January 07, 2022 | 09:11
U.S. Payrolls: Poor Packaging But Nice Gift
Despite another disappointing headline payrolls gain, the details of the December jobs report revealed underlying strength, at least before the full impact of Omicron hits. Nonfarm payrolls rose 199,000, the weakest print in a record year of job gains (averaging 537,000 per month). But the disappointment largely ends there. The prior two monthly gains were bumped up by a combined 141,000. Job growth was broadly based, led by leisure and hospitality (and notably food services up 43k, despite Omicron), professional and business services, manufacturing, and construction. Retail, however, posted a second straight decline. The household survey continued to post impressive results, likely reflecting the return of gig and other contract workers to the labour force. Employment here jumped another 651,000 following over one million new jobs the prior month. This chopped the unemployment rate down three tenths to 3.9%, now just four ticks shy of pre-virus, half-century lows. The 2.8-ppts slide in the jobless rate last year is the largest on record. The labour force grew 168,000 last month, but the participation rate held firm at 61.9%, still 1.5-ppts short of February 2020 levels. It will be rough sledding at the start of the year for the part rate to make any progress given rising Omicron anxiety.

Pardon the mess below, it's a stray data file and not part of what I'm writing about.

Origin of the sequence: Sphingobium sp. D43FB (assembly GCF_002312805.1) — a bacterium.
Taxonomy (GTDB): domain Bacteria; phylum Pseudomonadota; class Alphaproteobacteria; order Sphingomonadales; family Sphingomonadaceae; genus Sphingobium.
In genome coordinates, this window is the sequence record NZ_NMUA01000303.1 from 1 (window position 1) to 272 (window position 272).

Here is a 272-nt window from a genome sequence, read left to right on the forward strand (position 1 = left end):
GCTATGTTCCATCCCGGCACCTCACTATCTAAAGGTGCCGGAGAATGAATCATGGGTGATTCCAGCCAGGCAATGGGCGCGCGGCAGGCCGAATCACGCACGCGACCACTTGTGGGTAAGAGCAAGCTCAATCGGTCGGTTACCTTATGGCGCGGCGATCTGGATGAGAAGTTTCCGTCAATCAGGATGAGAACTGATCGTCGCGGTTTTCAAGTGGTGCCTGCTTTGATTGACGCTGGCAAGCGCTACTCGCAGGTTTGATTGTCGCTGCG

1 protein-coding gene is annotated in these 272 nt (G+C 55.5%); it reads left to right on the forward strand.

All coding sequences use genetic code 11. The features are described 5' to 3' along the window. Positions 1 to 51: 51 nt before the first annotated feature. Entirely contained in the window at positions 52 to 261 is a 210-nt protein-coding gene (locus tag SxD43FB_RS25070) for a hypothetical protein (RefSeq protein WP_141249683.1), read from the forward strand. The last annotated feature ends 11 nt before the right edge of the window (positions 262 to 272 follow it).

The tight labour market continues to pressure wages higher. Average hourly earnings popped 0.6%, though a high year-ago comparison allowed the yearly rate to retreat to 4.7% from 5.1%. But the base effects become much harder in the months ahead.
Aggregate work hours were on the light side, up 0.2% in the month, though the quarterly gain of 4.7% annualized keeps our 5.5% call for Q4 GDP growth largely on track, assuming a moderate rise in productivity.
Our jobs scorecard grades the December report at 84.4, well above the passing grade of 50.
Bottom Line: The U.S. labour market may have lost a little momentum at the end of a stellar year, largely due to the lack of available workers rather than available positions, but it is holding up nicely, at least so far. January will paint a weaker picture, and the remaining months are in the hands of the latest COVID wave.